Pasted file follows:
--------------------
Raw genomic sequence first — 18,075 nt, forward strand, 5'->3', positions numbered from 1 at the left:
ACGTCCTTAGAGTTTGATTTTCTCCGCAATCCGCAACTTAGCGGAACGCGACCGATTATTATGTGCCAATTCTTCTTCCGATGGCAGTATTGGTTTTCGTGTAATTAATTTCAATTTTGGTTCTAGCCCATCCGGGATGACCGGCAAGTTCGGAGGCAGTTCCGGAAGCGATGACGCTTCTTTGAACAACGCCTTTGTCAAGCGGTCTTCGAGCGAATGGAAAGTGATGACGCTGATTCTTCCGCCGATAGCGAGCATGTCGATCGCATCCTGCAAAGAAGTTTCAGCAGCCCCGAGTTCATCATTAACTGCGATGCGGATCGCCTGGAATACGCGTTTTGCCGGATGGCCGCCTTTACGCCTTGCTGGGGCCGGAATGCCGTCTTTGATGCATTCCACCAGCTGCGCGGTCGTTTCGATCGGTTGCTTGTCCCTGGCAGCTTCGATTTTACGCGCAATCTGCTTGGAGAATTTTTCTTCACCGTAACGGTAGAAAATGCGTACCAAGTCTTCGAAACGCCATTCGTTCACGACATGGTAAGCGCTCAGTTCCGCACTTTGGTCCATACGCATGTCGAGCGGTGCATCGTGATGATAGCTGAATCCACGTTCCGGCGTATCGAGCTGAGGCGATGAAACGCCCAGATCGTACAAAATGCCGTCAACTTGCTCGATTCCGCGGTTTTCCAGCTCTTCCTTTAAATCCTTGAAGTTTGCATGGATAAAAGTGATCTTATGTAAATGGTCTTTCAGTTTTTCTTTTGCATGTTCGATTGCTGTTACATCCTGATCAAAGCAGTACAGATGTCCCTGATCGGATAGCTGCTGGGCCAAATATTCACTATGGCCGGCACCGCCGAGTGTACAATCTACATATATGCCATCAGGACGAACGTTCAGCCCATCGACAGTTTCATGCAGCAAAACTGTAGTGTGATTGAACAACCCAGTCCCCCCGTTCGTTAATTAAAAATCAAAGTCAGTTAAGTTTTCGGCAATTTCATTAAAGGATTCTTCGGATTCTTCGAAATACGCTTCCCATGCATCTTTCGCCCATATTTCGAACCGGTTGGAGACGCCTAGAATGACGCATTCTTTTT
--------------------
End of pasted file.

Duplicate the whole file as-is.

Raw genomic sequence first — 18,075 nt, forward strand, 5'->3', positions numbered from 1 at the left:
ACGTCCTTAGAGTTTGATTTTCTCCGCAATCCGCAACTTAGCGGAACGCGACCGATTATTATGTGCCAATTCTTCTTCCGATGGCAGTATTGGTTTTCGTGTAATTAATTTCAATTTTGGTTCTAGCCCATCCGGGATGACCGGCAAGTTCGGAGGCAGTTCCGGAAGCGATGACGCTTCTTTGAACAACGCCTTTGTCAAGCGGTCTTCGAGCGAATGGAAAGTGATGACGCTGATTCTTCCGCCGATAGCGAGCATGTCGATCGCATCCTGCAAAGAAGTTTCAGCAGCCCCGAGTTCATCATTAACTGCGATGCGGATCGCCTGGAATACGCGTTTTGCCGGATGGCCGCCTTTACGCCTTGCTGGGGCCGGAATGCCGTCTTTGATGCATTCCACCAGCTGCGCGGTCGTTTCGATCGGTTGCTTGTCCCTGGCAGCTTCGATTTTACGCGCAATCTGCTTGGAGAATTTTTCTTCACCGTAACGGTAGAAAATGCGTACCAAGTCTTCGAAACGCCATTCGTTCACGACATGGTAAGCGCTCAGTTCCGCACTTTGGTCCATACGCATGTCGAGCGGTGCATCGTGATGATAGCTGAATCCACGTTCCGGCGTATCGAGCTGAGGCGATGAAACGCCCAGATCGTACAAAATGCCGTCAACTTGCTCGATTCCGCGGTTTTCCAGCTCTTCCTTTAAATCCTTGAAGTTTGCATGGATAAAAGTGATCTTATGTAAATGGTCTTTCAGTTTTTCTTTTGCATGTTCGATTGCTGTTACATCCTGATCAAAGCAGTACAGATGTCCCTGATCGGATAGCTGCTGGGCCAAATATTCACTATGGCCGGCACCGCCGAGTGTACAATCTACATATATGCCATCAGGACGAACGTTCAGCCCATCGACAGTTTCATGCAGCAAAACTGTAGTGTGATTGAACAACCCAGTCCCCCCGTTCGTTAATTAAAAATCAAAGTCAGTTAAGTTTTCGGCAATTTCATTAAAGGATTCTTCGGATTCTTCGAAATACGCTTCCCATGCATCTTTCGCCCATATTTCGAACCGGTTGGAGACGCCTAGAATGACGCATTCTTTTT